And really, I’m looking forward to reading all these (well, except Behemoth, but only because I have already read it and enjoyed it :))! I’m so glad to have rediscovered my love for reading because new books give me such a warm happy feeling. 🙂

What’s been your latest book haul? What from my haul should I read first (or next, since I’ve already read Behemoth)?

Compare & Contrast: The Winner’s Curse & Of Metal and Wishes

Before I got around to drafting a review of The Winner’s Curse, I was reading Of Metal and Wishes and was noticing that while the story was very different from The Winner’s Curse, it also had many similarities, so many that I felt inclined to write a different sort of review for both of these books, where I will compare similar elements of the stories and discuss what did and did not work, as well as explain the differences. There will be mild spoilers for Of Metal and Wishes, and more serious spoilers for The Winner’s Curse.


One People Group Overtaking the Other in the Past

In The Winner’s Curse, with the Valorians and the Herrani I felt shades of the Narn and Centauri from Babylon 5, which won’t make any sense if you haven’t watched the show, but basically, the Centauri overtake the Narn (twice, once in their history and then again later on the show), though on the surface the Narn seem as they would be the more powerful race, and enslave them.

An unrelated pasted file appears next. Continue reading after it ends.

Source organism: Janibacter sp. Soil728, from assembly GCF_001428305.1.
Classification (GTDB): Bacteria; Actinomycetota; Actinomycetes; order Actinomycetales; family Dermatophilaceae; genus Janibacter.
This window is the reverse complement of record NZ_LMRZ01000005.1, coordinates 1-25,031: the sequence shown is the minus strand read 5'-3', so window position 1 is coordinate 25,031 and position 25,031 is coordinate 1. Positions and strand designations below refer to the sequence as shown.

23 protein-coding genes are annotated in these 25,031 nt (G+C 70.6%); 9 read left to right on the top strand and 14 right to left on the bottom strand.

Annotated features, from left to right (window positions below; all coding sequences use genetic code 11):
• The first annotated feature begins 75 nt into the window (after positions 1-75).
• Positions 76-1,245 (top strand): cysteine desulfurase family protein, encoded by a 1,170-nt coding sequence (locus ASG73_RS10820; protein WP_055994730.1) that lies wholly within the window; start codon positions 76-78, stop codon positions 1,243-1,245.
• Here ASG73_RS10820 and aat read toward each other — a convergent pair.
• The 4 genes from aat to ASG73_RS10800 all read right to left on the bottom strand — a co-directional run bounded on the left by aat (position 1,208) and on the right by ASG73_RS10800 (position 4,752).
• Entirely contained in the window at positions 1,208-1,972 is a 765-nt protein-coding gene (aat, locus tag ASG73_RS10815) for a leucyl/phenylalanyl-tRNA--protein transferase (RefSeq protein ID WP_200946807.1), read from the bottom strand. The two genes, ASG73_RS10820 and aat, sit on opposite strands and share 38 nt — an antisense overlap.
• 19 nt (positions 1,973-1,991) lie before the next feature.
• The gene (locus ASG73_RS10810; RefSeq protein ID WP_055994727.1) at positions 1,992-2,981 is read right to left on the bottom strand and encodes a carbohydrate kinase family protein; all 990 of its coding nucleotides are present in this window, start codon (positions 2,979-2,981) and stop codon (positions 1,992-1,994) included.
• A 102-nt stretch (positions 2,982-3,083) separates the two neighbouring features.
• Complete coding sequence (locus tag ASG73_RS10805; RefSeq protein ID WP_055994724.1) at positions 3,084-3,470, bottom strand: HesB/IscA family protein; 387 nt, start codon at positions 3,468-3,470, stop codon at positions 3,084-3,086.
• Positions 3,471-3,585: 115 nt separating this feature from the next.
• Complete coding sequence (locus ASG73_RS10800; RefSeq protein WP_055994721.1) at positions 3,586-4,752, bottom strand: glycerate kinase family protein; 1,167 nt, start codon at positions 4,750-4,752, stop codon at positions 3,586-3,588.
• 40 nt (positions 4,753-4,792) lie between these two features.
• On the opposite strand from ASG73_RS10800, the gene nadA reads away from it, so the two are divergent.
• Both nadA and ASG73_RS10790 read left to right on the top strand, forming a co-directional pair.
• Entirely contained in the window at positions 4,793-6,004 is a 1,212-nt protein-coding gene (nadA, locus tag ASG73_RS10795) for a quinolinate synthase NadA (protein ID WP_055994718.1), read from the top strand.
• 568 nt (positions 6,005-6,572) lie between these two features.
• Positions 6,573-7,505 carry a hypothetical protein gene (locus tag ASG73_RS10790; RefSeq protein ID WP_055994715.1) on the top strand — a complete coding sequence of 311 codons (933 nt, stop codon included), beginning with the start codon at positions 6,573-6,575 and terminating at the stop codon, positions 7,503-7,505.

In Of Metal and Wishes we had the Itanyai who had overtaken the Noor in the recent past. For some reason, I wasn’t thinking of Narn and Centauri this time, perhaps because it was less prevalent throughout the book, but I did eventually get to thinking of The Winner’s Curse.

Both of these books feature the “lesser” of the people groups revolting and fighting back, but again, I felt this was much more prominent in The Winner’s Curse, where it is clear from the start that the Herrani were overtaken and are slaves to the Valorians. In Of Metal and Wishes, I thought the Noor were just people from another land that the Itanyai didn’t think highly of and were willing to work for cheap (kind like America hiring cheap labor from other countries), but later there’s mention of a past takeover and all that.

Fantasy Settings… but Not Really Fantasy Elements

Since I really haven’t read much fantasy before this year, I was surprised when I realized that the best way to categorize these stories was fantasy even though there weren’t dragons or magic or, in the case of Of Metal and Wishes, lots of swords. Fantasy means a new or re-imagined setting though, and doesn’t necessarily have to have those other elements. So yes, they are fantasy settings, but they are different from what I would typically expect of fantasy. The Winner’s Curse actually feels more like a fantasy setting (minus the magic and creatures and whatnot), but Of Metal and Wishes takes place in a re-imagined industrial China, has a dash of steampunk, and is a retelling of Phantom of the Opera so yeah… how do you categorize that?

Also, I really appreciated that both books made a point to mention the different languages between the two people groups, even mentioning what some of the differences were! Attention to detail for the win!

Forbidden Romance